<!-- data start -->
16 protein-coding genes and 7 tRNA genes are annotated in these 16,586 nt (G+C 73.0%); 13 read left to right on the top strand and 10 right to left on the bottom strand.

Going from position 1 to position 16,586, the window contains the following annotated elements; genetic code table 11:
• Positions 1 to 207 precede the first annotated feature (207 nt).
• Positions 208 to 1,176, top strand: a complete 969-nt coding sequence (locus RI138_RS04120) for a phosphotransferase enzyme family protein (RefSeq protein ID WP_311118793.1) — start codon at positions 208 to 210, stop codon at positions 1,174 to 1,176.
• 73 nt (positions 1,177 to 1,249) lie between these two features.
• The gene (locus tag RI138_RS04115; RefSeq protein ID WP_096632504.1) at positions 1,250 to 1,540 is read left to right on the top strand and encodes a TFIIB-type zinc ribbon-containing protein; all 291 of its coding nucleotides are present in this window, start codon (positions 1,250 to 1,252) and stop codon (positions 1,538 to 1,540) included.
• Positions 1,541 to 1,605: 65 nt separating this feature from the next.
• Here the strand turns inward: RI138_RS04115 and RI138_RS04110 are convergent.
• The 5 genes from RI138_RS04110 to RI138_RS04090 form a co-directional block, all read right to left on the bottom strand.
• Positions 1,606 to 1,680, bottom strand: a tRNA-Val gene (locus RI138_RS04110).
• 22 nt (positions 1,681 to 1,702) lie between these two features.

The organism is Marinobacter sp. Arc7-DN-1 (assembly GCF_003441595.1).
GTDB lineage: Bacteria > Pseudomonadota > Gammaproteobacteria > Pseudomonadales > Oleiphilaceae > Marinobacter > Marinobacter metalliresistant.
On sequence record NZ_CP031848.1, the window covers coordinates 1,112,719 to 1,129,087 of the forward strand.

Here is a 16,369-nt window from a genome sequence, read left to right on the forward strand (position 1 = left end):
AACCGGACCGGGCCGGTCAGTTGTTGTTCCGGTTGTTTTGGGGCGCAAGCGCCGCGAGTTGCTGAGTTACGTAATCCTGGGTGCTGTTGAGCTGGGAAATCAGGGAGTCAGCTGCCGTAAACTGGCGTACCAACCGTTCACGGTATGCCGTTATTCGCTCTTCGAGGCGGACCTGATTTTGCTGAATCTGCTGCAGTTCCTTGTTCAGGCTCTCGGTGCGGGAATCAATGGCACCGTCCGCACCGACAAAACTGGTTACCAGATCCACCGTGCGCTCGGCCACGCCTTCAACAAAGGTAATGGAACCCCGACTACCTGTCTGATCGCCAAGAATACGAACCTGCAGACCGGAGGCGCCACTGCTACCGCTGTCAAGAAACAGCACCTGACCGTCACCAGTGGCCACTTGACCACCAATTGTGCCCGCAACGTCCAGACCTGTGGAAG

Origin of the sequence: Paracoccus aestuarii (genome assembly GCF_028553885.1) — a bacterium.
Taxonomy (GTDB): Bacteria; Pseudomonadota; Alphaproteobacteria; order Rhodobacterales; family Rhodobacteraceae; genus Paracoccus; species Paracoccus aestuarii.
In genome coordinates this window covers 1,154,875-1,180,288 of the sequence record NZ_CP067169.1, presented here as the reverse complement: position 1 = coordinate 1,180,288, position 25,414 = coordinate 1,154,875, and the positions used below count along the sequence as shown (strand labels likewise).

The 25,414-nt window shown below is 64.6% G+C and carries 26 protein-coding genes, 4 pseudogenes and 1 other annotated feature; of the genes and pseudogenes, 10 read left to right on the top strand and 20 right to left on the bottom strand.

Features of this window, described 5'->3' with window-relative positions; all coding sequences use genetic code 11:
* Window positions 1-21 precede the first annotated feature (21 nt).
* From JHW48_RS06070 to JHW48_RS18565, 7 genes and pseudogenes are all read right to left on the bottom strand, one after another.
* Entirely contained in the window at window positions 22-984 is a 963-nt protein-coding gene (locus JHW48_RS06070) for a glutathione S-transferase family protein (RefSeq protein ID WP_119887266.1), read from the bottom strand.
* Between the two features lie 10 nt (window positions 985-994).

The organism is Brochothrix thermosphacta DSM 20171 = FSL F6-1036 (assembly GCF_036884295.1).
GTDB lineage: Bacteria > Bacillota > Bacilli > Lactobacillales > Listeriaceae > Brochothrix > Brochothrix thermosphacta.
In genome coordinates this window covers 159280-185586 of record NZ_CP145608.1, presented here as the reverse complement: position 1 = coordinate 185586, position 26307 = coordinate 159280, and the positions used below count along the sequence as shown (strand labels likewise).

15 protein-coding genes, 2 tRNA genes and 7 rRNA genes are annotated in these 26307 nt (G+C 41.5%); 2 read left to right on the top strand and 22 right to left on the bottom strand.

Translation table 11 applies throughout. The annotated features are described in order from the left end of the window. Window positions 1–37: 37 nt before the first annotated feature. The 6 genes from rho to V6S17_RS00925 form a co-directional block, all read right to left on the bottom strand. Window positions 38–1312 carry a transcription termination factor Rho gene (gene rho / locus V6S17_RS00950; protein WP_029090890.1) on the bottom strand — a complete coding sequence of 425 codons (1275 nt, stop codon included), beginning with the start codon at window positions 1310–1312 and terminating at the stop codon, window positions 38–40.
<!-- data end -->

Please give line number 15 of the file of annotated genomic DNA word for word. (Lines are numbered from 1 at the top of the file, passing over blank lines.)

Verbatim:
Here is a 16,369-nt window from a genome sequence, read left to right on the forward strand (position 1 = left end):